Coca-Cola is just one, if the most prominent given its international stature, of thousands of brands in India's $445 million packaged water industry.

"Whatever figures you come across in the bottled water business would be underestimated," says Chandra Bhushan, associate director of the New Delhi-based Center for Science and Environment that campaigns to protect ground water resources. Bhushan, writing in the fortnightly Frontline publication in 2006, said companies earn extraordinary profits by selling water at 10 rupees (24 US cents) or more per liter after a production cost of 25 paise, or 0.25 rupee per liter. The water is drawn mostly from public sources.

Following publication of his article, the Indian government formulated a draft policy to regulate commercial extraction of ground water, Bhushan told Asia Times Online. Two years later, the policy is yet to see daylight.

Bhushan estimates total annual bottled water consumption in India had tripled to 5 billion liters in 2004 from 1.5 billion liters in 1999. Global consumption of bottled water was nearing 200 billion liters in 2006, he says.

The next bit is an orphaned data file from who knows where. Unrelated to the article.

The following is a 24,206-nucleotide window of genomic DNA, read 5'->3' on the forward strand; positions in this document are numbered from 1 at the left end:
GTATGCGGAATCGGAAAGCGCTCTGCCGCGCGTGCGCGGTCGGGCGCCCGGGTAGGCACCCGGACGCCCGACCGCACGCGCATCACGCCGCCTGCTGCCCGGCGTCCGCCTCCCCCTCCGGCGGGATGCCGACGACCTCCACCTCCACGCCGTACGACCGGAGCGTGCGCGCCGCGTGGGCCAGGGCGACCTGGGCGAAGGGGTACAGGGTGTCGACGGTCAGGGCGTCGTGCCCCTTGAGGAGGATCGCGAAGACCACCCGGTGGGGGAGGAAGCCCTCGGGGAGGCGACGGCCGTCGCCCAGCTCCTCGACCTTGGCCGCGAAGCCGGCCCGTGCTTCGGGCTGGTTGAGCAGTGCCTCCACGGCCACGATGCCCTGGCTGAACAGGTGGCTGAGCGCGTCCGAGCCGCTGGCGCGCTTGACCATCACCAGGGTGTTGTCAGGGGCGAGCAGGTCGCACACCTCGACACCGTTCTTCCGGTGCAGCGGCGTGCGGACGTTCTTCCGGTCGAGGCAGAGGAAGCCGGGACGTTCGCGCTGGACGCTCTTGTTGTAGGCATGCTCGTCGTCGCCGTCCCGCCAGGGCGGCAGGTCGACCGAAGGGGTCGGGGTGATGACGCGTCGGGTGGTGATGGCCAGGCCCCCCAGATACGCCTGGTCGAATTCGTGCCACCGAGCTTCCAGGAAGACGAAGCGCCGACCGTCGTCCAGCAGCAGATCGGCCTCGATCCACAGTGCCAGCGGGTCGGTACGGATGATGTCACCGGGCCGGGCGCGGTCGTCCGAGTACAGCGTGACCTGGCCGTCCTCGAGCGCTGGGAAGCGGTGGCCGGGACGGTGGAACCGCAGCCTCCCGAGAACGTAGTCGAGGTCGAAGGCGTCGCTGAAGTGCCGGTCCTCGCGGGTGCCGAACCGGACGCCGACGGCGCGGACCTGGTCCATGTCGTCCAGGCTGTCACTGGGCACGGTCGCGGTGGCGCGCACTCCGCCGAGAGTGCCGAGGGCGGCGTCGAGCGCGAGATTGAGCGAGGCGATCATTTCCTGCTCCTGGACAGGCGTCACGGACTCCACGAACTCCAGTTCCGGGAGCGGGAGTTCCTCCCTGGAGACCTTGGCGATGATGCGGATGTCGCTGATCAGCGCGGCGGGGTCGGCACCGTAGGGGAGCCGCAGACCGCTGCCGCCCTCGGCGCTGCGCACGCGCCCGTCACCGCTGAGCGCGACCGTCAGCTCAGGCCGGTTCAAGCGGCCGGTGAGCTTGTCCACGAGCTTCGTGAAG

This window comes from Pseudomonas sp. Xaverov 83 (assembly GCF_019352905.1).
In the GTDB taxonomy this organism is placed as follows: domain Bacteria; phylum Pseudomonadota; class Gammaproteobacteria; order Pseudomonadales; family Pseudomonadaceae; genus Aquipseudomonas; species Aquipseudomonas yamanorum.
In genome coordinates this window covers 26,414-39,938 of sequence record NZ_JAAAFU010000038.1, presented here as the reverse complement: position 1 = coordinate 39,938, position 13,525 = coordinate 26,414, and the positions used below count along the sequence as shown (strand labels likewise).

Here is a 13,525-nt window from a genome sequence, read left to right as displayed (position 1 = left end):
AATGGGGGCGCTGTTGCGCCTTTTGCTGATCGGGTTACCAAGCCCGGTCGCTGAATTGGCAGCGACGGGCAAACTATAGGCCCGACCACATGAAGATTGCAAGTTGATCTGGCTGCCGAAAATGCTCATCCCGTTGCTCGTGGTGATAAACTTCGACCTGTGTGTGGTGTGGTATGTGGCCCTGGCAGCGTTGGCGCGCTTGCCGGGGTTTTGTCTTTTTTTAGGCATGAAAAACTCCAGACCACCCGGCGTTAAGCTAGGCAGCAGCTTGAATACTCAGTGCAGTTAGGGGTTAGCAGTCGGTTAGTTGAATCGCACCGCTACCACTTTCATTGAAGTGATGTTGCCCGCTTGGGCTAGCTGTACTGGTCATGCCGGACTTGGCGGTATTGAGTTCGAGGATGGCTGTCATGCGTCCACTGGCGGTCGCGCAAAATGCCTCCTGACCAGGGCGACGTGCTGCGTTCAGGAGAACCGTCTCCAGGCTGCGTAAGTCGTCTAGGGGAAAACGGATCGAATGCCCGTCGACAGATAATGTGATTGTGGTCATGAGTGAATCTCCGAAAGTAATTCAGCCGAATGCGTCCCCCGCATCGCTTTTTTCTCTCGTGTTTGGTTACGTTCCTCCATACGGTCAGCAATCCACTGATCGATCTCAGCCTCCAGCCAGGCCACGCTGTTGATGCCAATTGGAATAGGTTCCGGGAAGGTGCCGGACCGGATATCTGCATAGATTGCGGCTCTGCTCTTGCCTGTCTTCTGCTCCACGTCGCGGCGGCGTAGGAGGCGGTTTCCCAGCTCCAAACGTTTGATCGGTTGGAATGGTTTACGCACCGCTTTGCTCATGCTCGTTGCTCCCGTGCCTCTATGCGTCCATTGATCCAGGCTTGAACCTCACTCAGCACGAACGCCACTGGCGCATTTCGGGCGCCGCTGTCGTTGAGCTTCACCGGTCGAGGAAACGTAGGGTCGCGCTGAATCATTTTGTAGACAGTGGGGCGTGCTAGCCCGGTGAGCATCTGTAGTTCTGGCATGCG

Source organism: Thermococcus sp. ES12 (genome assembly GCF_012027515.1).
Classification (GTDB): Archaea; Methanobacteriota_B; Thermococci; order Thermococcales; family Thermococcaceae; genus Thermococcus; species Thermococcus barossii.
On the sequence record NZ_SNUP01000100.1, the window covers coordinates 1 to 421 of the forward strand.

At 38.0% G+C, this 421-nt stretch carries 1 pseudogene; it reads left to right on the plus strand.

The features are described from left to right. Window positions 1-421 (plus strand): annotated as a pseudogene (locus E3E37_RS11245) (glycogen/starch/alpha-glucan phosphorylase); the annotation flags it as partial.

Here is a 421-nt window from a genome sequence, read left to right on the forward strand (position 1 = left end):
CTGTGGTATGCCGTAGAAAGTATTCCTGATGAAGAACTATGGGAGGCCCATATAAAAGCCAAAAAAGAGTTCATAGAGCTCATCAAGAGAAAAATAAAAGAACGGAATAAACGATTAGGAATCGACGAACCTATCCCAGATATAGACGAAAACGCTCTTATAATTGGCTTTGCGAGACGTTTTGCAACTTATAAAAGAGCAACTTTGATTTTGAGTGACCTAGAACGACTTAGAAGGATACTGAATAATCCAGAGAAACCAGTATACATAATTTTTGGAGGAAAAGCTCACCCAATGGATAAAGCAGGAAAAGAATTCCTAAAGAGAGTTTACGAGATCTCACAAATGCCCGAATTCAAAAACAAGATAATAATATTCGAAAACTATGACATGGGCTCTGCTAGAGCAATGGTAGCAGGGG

The anti-bottling protests in India echo increased concern in Europe and the United States over the proliferation of bottled water, including the creation of billions of soon unwanted plastic containers. As in India, protests in North America focus on the source of the packaged water and how bottling companies are grabbing what is seen as publicly owned water then selling it back to the self-same public.

Up to 40% of bottled water comes from the same source as tap water, but is sold back to consumers at hundreds of times the cost, says the website of the North American "Think Outside the Bottle" campaign.

"PepsiCo responded directly to our key demands by agreeing to print 'Public Water Source' on its Aquafina label. Coke has refused to follow suit," said Sara Joseph of the Boston-based Corporate Accountability International that runs the "Think Outside the Bottle" campaign. Aquafina is the top-selling bottled water brand in the United States).

Joseph said the campaign had "numerous Asian allies, particularly in India where many communities are directly affected by Coke's practice of siting bottling plants in drought-prone areas".